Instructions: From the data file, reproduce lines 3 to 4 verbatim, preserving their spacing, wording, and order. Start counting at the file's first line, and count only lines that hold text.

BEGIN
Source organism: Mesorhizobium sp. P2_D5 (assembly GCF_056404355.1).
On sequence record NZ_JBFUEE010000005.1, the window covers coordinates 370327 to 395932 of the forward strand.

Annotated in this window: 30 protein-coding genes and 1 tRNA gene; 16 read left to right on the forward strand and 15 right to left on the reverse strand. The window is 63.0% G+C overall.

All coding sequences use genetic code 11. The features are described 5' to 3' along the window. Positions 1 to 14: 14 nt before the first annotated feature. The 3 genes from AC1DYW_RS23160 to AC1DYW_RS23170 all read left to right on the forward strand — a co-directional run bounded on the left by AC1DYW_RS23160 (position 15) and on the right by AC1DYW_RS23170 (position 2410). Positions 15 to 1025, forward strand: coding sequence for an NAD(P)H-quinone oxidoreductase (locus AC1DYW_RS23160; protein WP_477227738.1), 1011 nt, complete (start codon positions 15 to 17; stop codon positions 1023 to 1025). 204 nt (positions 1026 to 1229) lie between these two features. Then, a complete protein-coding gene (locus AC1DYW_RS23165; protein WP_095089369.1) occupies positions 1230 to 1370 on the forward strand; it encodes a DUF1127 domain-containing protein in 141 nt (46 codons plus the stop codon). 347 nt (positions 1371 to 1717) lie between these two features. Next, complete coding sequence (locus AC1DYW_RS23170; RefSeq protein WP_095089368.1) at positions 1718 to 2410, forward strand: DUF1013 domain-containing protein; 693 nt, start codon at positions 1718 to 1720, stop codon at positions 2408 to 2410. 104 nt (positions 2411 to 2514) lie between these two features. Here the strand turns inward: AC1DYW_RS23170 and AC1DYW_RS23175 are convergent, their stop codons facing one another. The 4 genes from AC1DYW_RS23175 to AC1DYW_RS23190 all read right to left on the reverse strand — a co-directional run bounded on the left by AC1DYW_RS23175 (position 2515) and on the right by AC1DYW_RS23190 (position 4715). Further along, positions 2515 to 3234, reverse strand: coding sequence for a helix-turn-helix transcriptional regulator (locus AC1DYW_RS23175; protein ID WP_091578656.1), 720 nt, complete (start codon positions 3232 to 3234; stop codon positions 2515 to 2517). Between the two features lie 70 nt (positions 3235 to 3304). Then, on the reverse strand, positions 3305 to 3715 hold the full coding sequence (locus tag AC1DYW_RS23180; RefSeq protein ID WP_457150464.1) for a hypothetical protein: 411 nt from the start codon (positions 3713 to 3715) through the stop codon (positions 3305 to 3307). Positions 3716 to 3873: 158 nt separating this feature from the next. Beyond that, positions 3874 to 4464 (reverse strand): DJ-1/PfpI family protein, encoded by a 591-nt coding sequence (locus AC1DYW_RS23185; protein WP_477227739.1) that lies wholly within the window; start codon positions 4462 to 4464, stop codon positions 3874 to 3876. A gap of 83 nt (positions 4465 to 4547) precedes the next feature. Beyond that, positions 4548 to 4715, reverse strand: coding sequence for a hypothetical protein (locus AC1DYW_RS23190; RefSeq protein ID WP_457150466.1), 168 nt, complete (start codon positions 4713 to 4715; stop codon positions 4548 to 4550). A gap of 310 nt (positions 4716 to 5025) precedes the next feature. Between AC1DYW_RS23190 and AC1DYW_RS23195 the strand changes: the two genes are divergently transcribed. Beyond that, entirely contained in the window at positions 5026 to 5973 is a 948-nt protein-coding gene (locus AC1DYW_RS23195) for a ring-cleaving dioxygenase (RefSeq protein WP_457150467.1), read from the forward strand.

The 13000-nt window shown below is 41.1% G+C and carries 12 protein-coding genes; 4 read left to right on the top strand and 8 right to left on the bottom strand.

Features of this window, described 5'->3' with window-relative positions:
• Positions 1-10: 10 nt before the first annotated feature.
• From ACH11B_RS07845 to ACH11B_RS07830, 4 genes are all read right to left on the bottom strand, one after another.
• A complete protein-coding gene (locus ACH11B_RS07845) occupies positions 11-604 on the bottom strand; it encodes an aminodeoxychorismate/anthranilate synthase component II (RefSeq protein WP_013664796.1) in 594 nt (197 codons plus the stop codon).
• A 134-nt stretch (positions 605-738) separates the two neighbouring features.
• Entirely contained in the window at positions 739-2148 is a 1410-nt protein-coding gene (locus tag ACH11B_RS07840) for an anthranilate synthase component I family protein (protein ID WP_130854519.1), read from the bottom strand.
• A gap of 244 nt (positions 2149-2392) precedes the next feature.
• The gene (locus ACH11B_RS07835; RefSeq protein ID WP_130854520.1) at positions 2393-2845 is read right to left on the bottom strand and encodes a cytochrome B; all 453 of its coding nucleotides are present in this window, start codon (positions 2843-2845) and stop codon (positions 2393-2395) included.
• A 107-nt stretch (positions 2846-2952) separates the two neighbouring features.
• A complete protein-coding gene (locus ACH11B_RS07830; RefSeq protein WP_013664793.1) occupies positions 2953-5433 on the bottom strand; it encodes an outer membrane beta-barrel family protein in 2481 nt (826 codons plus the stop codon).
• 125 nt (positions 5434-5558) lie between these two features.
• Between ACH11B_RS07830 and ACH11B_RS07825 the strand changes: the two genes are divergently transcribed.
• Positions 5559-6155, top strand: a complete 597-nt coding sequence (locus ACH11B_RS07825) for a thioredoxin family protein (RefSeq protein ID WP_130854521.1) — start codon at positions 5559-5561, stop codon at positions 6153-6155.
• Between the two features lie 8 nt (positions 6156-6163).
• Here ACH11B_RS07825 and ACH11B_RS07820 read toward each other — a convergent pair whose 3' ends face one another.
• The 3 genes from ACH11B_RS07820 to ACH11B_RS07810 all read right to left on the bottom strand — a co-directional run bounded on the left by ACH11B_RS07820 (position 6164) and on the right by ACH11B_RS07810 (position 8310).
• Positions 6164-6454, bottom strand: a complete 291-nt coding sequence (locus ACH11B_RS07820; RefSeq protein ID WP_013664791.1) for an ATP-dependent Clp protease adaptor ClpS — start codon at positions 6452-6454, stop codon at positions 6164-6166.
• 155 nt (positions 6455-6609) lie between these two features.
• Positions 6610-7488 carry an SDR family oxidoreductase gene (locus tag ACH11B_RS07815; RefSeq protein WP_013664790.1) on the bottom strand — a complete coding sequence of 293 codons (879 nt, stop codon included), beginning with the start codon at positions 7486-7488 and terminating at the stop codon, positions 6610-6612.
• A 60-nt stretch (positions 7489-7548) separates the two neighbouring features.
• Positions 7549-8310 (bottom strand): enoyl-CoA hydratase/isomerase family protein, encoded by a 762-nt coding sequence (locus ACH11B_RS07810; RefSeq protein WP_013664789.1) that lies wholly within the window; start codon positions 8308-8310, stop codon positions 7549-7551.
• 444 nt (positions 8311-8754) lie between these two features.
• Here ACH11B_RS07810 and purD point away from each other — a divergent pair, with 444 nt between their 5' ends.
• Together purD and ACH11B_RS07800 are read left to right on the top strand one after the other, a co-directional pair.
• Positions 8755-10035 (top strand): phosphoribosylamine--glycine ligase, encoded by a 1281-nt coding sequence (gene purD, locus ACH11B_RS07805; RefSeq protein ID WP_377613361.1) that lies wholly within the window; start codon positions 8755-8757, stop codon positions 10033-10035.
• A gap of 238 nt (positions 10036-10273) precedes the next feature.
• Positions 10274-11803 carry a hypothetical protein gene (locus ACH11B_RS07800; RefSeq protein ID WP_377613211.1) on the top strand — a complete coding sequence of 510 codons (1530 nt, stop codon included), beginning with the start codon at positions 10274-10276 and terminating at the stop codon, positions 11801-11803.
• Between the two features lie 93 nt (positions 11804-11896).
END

Annotated in this window: 30 protein-coding genes and 1 tRNA gene; 16 read left to right on the forward strand and 15 right to left on the reverse strand. The window is 63.0% G+C overall.

All coding sequences use genetic code 11. The features are described 5' to 3' along the window. Positions 1 to 14: 14 nt before the first annotated feature. The 3 genes from AC1DYW_RS23160 to AC1DYW_RS23170 all read left to right on the forward strand — a co-directional run bounded on the left by AC1DYW_RS23160 (position 15) and on the right by AC1DYW_RS23170 (position 2410). Positions 15 to 1025, forward strand: coding sequence for an NAD(P)H-quinone oxidoreductase (locus AC1DYW_RS23160; protein WP_477227738.1), 1011 nt, complete (start codon positions 15 to 17; stop codon positions 1023 to 1025). 204 nt (positions 1026 to 1229) lie between these two features. Then, a complete protein-coding gene (locus AC1DYW_RS23165; protein WP_095089369.1) occupies positions 1230 to 1370 on the forward strand; it encodes a DUF1127 domain-containing protein in 141 nt (46 codons plus the stop codon). 347 nt (positions 1371 to 1717) lie between these two features. Next, complete coding sequence (locus AC1DYW_RS23170; RefSeq protein WP_095089368.1) at positions 1718 to 2410, forward strand: DUF1013 domain-containing protein; 693 nt, start codon at positions 1718 to 1720, stop codon at positions 2408 to 2410. 104 nt (positions 2411 to 2514) lie between these two features. Here the strand turns inward: AC1DYW_RS23170 and AC1DYW_RS23175 are convergent, their stop codons facing one another. The 4 genes from AC1DYW_RS23175 to AC1DYW_RS23190 all read right to left on the reverse strand — a co-directional run bounded on the left by AC1DYW_RS23175 (position 2515) and on the right by AC1DYW_RS23190 (position 4715). Further along, positions 2515 to 3234, reverse strand: coding sequence for a helix-turn-helix transcriptional regulator (locus AC1DYW_RS23175; protein ID WP_091578656.1), 720 nt, complete (start codon positions 3232 to 3234; stop codon positions 2515 to 2517). Between the two features lie 70 nt (positions 3235 to 3304). Then, on the reverse strand, positions 3305 to 3715 hold the full coding sequence (locus tag AC1DYW_RS23180; RefSeq protein ID WP_457150464.1) for a hypothetical protein: 411 nt from the start codon (positions 3713 to 3715) through the stop codon (positions 3305 to 3307). Positions 3716 to 3873: 158 nt separating this feature from the next. Beyond that, positions 3874 to 4464 (reverse strand): DJ-1/PfpI family protein, encoded by a 591-nt coding sequence (locus AC1DYW_RS23185; protein WP_477227739.1) that lies wholly within the window; start codon positions 4462 to 4464, stop codon positions 3874 to 3876. A gap of 83 nt (positions 4465 to 4547) precedes the next feature. Beyond that, positions 4548 to 4715, reverse strand: coding sequence for a hypothetical protein (locus AC1DYW_RS23190; RefSeq protein ID WP_457150466.1), 168 nt, complete (start codon positions 4713 to 4715; stop codon positions 4548 to 4550). A gap of 310 nt (positions 4716 to 5025) precedes the next feature. Between AC1DYW_RS23190 and AC1DYW_RS23195 the strand changes: the two genes are divergently transcribed. Beyond that, entirely contained in the window at positions 5026 to 5973 is a 948-nt protein-coding gene (locus AC1DYW_RS23195) for a ring-cleaving dioxygenase (RefSeq protein WP_457150467.1), read from the forward strand.